The nursing workplace context has always been rather intense due to the enormous responsibility and a large number of tasks for nurses to complete. From four different points of view, it is necessary to identify why the pandemic most severely affects professionals.
General Background Information
The study focuses on the vulnerability of nurses to emotional stress in the workplace. This is explained by the high complexity and demands of work, which is exacerbated by the increase in responsibility and the number of patients due to the COVID-19 pandemic. In order to more effectively analyze this problem and offer relevant solutions, several methods of analysis were chosen. Research has revealed strong causal relationships between increased burnout and overexertion with COVID-19 urgency. In particular, the main reasons are the increase in the number of patients in hospitals, the complexity of their treatment, the lack of experience and theory of dealing with this disease.
Historically, the effects of the pandemics on workplace tension and nurses’ healthcare problems are discussed using qualitative methods. Previous epidemics demonstrated nurses experienced increased tension due to the lack of protective equipment, problems with supplies of drugs, and insufficient staffing (Shorey & Chan, 2020). During the previous epidemics, nurses had to follow a strict protocol to ensure their health and safety, which required additional time and effort. The increased tension had a negative effect on the employees’ mental health. Nurses reported high levels of anxiety associated with contracting the disease (Shorey & Chan, 2020). As a result, nurses experienced insomnia and long-term depression (Shorey & Chan, 2020). Thus, historically, epidemics had a significant negative impact on the workplace tension among nurses and their mental health.
When it comes to the cultural perspective, the mental health of nurses does not mainly depend on cultural values or norms but rather on the prevalence of the workforce. Meanwhile, the situation in developed countries in North America and the Sub-Saharan African region has the highest rate of nurses who deal with stress and anxiety (Dubale et al., 2019). In the study, conducted by Fish et al. in 2022, the Australian group had much greater levels of emotional stress and dissociation than the Chinese group. Stress, anxiety, and burnout are more common among Australian nurses than they are among Chinese nurses.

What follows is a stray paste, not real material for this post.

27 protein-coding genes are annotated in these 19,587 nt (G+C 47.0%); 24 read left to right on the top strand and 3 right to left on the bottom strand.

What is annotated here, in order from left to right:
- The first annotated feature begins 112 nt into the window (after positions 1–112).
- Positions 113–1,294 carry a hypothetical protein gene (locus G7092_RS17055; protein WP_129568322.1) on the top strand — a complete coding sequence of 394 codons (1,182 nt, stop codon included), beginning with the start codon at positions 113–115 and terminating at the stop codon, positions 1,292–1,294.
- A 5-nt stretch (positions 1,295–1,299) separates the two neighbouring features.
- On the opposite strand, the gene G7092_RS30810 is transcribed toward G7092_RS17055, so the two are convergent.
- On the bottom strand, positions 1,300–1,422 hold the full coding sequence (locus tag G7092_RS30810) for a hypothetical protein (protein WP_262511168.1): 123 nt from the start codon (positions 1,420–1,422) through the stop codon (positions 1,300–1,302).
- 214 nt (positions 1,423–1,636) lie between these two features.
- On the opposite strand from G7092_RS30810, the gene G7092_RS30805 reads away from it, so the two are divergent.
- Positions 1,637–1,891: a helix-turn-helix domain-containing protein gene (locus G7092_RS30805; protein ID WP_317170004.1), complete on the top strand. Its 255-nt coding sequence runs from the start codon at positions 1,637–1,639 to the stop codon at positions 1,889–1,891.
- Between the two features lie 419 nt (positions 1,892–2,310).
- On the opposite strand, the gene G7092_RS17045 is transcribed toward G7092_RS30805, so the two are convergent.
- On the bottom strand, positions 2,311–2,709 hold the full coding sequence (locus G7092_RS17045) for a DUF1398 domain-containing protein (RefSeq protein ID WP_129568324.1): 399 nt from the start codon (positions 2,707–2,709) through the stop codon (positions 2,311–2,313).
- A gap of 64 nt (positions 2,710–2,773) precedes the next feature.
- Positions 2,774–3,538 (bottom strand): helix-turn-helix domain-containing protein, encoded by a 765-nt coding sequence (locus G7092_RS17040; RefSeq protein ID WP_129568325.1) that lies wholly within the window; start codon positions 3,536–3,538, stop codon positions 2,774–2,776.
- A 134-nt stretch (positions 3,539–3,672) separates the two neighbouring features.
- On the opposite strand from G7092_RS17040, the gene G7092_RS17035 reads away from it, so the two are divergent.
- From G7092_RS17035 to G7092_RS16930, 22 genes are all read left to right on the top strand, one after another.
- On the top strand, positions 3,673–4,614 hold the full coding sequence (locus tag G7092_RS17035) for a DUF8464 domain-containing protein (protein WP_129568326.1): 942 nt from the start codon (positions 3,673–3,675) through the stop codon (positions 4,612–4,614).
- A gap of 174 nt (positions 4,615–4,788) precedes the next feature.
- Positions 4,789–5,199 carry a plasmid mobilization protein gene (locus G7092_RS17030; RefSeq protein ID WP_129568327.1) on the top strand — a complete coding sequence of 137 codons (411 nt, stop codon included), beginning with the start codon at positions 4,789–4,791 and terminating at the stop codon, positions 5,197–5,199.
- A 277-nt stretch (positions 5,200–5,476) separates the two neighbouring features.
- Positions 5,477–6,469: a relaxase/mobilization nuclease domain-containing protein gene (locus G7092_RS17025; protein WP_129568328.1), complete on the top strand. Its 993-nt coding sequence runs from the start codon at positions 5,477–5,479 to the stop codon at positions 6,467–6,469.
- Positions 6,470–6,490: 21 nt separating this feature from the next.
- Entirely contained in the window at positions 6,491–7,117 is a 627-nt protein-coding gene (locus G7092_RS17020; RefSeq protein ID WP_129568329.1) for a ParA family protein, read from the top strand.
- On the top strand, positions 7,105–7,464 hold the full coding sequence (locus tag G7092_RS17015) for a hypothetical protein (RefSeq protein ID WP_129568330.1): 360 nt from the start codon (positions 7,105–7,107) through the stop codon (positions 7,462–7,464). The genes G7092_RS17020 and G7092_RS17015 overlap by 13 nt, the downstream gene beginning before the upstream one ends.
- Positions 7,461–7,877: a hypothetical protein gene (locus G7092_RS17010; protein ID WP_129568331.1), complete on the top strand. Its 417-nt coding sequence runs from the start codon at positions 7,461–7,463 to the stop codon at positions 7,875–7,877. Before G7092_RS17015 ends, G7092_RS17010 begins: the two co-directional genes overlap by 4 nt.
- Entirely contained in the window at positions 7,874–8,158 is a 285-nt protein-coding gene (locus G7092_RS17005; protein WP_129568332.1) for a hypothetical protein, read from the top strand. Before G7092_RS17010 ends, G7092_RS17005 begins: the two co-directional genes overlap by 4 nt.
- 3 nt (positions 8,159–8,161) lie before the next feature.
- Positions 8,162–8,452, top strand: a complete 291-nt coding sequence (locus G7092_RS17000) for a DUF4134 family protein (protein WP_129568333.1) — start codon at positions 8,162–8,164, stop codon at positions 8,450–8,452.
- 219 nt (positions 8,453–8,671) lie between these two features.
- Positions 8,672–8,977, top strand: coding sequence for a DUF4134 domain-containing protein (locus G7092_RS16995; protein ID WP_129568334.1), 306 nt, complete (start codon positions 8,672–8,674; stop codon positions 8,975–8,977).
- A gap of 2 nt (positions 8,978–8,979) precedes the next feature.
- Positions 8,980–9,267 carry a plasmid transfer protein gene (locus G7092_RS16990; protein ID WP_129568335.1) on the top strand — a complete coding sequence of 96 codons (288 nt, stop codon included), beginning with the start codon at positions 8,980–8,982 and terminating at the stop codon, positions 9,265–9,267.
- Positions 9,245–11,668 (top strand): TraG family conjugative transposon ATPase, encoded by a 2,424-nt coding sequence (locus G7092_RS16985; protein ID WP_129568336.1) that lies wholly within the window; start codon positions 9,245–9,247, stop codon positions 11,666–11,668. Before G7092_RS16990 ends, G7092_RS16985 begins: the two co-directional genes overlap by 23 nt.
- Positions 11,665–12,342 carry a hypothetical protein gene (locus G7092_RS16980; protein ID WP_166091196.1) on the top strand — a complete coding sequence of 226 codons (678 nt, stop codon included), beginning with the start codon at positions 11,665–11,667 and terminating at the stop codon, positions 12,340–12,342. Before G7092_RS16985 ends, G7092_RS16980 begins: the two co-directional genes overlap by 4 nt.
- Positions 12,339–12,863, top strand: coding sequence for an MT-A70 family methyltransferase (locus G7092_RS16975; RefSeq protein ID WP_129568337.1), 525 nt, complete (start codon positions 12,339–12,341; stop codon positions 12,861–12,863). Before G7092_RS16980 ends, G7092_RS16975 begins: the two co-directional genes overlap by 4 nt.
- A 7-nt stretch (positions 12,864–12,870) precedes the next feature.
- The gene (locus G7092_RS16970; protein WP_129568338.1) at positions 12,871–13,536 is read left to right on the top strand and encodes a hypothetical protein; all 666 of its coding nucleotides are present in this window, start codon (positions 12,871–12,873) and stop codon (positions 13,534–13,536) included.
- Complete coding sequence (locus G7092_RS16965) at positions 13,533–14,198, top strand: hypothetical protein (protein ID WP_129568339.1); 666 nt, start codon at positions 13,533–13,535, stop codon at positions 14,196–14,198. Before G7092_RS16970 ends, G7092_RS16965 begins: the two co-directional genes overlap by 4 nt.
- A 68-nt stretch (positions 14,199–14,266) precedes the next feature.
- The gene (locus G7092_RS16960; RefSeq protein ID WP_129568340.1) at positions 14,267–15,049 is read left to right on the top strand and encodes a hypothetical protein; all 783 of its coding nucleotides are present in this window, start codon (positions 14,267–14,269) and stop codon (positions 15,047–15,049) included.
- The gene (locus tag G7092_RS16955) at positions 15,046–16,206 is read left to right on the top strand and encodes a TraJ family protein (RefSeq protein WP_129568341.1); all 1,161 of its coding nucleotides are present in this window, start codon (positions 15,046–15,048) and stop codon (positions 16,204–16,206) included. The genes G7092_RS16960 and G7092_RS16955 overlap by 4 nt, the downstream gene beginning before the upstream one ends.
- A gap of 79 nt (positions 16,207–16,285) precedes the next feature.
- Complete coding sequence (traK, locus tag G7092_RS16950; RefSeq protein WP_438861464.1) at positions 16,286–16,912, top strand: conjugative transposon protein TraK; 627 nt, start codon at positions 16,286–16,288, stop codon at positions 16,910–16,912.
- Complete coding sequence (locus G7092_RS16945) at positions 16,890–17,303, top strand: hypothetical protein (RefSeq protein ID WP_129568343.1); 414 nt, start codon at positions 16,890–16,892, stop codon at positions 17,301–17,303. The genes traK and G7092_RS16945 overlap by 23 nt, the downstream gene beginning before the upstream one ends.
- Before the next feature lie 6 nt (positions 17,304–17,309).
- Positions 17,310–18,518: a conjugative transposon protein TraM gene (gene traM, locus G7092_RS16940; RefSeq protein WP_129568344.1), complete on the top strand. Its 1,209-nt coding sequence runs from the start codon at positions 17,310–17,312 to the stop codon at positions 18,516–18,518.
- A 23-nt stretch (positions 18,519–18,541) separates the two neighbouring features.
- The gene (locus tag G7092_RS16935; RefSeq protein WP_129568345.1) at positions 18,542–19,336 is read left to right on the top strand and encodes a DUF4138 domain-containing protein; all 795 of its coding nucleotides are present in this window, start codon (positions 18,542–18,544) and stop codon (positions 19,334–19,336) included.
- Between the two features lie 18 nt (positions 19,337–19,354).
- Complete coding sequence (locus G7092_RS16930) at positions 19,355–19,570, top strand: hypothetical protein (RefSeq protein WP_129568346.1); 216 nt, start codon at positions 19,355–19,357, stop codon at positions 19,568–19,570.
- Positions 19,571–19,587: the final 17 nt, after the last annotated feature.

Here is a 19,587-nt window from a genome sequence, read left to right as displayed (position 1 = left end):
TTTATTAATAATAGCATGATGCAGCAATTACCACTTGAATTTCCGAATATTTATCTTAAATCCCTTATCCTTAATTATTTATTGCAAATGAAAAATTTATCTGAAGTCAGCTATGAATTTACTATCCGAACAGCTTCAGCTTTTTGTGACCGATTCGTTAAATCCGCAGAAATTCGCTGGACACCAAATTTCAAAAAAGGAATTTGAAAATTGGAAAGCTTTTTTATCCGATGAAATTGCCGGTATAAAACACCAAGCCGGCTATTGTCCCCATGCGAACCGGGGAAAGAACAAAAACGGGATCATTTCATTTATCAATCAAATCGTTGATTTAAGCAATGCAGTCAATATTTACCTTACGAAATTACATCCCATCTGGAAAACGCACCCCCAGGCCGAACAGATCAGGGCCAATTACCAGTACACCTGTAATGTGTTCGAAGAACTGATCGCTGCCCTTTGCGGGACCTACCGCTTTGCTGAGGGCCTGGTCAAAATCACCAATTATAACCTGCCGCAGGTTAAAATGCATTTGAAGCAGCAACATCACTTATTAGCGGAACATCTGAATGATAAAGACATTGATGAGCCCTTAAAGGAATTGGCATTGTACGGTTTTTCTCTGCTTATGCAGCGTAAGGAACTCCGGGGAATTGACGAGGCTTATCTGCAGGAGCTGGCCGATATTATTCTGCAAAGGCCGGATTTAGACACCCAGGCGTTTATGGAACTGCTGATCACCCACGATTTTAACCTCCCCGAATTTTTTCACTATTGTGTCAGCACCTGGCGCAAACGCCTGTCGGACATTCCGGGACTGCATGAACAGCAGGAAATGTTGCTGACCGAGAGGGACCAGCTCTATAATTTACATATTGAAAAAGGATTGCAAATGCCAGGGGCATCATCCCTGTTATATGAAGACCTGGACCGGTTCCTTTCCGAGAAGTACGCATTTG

The purpose of this section was to identify the prevalence of depression and other mental health problems among nurses before the pandemic. However, a recent quantitative study revealed that the prevalence of depression among nurses differed significantly among nurses around the globe. In Brazil, 51% of nurses experienced depressive symptoms before the pandemic (Maharaj et al., 2019). In Iran, up to 81% of nurses experienced depression before the pandemic (Maharaj et al., 2019). The prevalence of post-traumatic stress disorder (PTSD) was high among nurses in different countries. In particular, up to 24% of American nurses demonstrated symptomology of PTSD before the pandemic (Maharaj et al., 2019). The prevalence of PTSD among nurses in different countries was 32–43% in China, 40–46% in Iran, and 44–66% in Brazil (Maharaj et al., 2019). Research demonstrates that at least of nurses around the globe experience increased amounts of tension (Maharaj et al., 2019). Thus, the problems of increased tension and mental health problems among nurses were present before the COVID-19 pandemic.
Stress and anxiety have the greatest professional consequences in the U.S. The government has made significant efforts to improve the nursing environment to counteract this issue. In the United States establishing cooperation and support among nurses via more meaningful communication may be able to minimize stress and attrition (Ohue et al., 2021). At this point, such approaches help both the U.S. and Canada not only prevent increasing attrition rates but avoid mental health issues among healthcare professionals.
After analyzing the issue from four different perspectives, it was concluded that the COVID-19 pandemic had the biggest impact on nurses’ stress. In order to solve this problem, it is necessary to improve the existing legislation following the example of successful countries. In addition, it is necessary to introduce the delegation of duties and the unloading of specialists, both emotional and labor.
Dubale, B. W., Friedman, L. E., Chemali, Z., Denninger, J. W., Mehta, D. H., Alem, A., Friccone, G. L., Dossett, M. L., & Gelaye, B. (2019). Systematic review of burnout among healthcare providers in sub-Saharan Africa. BMC Public Health, 19(1), 1-20.
Fish, J. A., Sharplin, G., Wang, L., An, Y., Fan, X., & Eckert, M. (2022). Cross‐cultural differences in nurse burnout and the relationship with patient safety: An East‐West comparative study. Journal of Advanced Nursing, 78(4), 1001-1011.
Maharaj, S., Lees, T., & Lal, S. (2019). Prevalence and risk factors of depression, anxiety, and stress in a cohort of Australian nurses. International journal of environmental research and public health, 16(1), 61.
Shorey, S., & Chan, V. (2020). Lessons from past epidemics and pandemics and a way forward for pregnant women, midwives and nurses during COVID-19 and beyond: A meta-synthesis. Midwifery, 90, 102821.
Ohue, T., Aryamuang, S., Bourdeanu, L., Church, J. N., Hassan, H., Kownaklai, J., Pericak, A. & Suwannimitr, A. (2021). Cross‐national comparison of factors related to stressors, burnout and turnover among nurses in developed and developing countries. Nursing Open, 8(5), 2439-2451.